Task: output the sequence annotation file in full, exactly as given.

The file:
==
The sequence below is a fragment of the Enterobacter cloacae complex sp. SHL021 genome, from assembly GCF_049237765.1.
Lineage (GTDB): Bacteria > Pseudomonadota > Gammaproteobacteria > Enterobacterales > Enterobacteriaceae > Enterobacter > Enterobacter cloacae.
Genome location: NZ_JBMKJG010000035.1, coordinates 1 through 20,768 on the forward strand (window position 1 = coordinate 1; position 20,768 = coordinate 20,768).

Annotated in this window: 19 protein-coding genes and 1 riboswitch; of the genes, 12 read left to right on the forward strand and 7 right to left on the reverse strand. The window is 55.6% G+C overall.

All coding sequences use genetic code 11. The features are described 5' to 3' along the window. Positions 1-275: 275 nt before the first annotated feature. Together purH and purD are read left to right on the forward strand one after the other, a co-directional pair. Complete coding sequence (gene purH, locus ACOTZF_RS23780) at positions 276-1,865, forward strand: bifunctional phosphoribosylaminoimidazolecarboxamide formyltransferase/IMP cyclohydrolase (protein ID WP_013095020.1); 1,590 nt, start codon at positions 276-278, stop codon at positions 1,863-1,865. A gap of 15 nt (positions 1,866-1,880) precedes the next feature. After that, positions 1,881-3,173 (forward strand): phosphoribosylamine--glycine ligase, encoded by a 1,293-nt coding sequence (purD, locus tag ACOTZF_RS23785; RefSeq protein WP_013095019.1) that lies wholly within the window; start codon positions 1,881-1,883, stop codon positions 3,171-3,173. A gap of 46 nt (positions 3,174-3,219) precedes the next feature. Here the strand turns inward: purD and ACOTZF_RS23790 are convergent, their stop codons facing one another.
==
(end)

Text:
The sequence below is a fragment of the Enterobacter cloacae complex sp. SHL021 genome, from assembly GCF_049237765.1.
Lineage (GTDB): Bacteria > Pseudomonadota > Gammaproteobacteria > Enterobacterales > Enterobacteriaceae > Enterobacter > Enterobacter cloacae.
Genome location: NZ_JBMKJG010000035.1, coordinates 1 through 20,768 on the forward strand (window position 1 = coordinate 1; position 20,768 = coordinate 20,768).

Annotated in this window: 19 protein-coding genes and 1 riboswitch; of the genes, 12 read left to right on the forward strand and 7 right to left on the reverse strand. The window is 55.6% G+C overall.

All coding sequences use genetic code 11. The features are described 5' to 3' along the window. Positions 1-275: 275 nt before the first annotated feature. Together purH and purD are read left to right on the forward strand one after the other, a co-directional pair. Complete coding sequence (gene purH, locus ACOTZF_RS23780) at positions 276-1,865, forward strand: bifunctional phosphoribosylaminoimidazolecarboxamide formyltransferase/IMP cyclohydrolase (protein ID WP_013095020.1); 1,590 nt, start codon at positions 276-278, stop codon at positions 1,863-1,865. A gap of 15 nt (positions 1,866-1,880) precedes the next feature. After that, positions 1,881-3,173 (forward strand): phosphoribosylamine--glycine ligase, encoded by a 1,293-nt coding sequence (purD, locus tag ACOTZF_RS23785; RefSeq protein WP_013095019.1) that lies wholly within the window; start codon positions 1,881-1,883, stop codon positions 3,171-3,173. A gap of 46 nt (positions 3,174-3,219) precedes the next feature. Here the strand turns inward: purD and ACOTZF_RS23790 are convergent, their stop codons facing one another.